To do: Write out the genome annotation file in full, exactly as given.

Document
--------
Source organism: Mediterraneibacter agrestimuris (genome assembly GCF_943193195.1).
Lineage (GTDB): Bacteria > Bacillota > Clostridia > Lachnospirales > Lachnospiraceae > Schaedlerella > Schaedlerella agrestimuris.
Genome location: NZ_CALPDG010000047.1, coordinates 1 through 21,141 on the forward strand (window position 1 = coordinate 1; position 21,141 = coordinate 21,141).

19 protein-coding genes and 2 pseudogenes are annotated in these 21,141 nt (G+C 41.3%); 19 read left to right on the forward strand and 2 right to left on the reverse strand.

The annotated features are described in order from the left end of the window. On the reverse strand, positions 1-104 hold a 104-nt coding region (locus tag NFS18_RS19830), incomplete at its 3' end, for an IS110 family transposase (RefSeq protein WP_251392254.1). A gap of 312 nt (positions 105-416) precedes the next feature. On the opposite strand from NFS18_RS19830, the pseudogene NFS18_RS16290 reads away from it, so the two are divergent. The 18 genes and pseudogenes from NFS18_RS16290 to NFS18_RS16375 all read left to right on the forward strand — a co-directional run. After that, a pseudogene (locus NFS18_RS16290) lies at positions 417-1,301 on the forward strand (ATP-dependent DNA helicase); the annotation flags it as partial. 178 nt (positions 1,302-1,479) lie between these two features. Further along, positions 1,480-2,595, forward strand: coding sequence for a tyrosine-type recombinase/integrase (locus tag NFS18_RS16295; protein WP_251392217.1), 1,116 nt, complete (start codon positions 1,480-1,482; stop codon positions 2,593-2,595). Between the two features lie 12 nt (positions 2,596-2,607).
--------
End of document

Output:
Source organism: Mediterraneibacter agrestimuris (genome assembly GCF_943193195.1).
Lineage (GTDB): Bacteria > Bacillota > Clostridia > Lachnospirales > Lachnospiraceae > Schaedlerella > Schaedlerella agrestimuris.
Genome location: NZ_CALPDG010000047.1, coordinates 1 through 21,141 on the forward strand (window position 1 = coordinate 1; position 21,141 = coordinate 21,141).

19 protein-coding genes and 2 pseudogenes are annotated in these 21,141 nt (G+C 41.3%); 19 read left to right on the forward strand and 2 right to left on the reverse strand.

The annotated features are described in order from the left end of the window. On the reverse strand, positions 1-104 hold a 104-nt coding region (locus tag NFS18_RS19830), incomplete at its 3' end, for an IS110 family transposase (RefSeq protein WP_251392254.1). A gap of 312 nt (positions 105-416) precedes the next feature. On the opposite strand from NFS18_RS19830, the pseudogene NFS18_RS16290 reads away from it, so the two are divergent. The 18 genes and pseudogenes from NFS18_RS16290 to NFS18_RS16375 all read left to right on the forward strand — a co-directional run. After that, a pseudogene (locus NFS18_RS16290) lies at positions 417-1,301 on the forward strand (ATP-dependent DNA helicase); the annotation flags it as partial. 178 nt (positions 1,302-1,479) lie between these two features. Further along, positions 1,480-2,595, forward strand: coding sequence for a tyrosine-type recombinase/integrase (locus tag NFS18_RS16295; protein WP_251392217.1), 1,116 nt, complete (start codon positions 1,480-1,482; stop codon positions 2,593-2,595). Between the two features lie 12 nt (positions 2,596-2,607).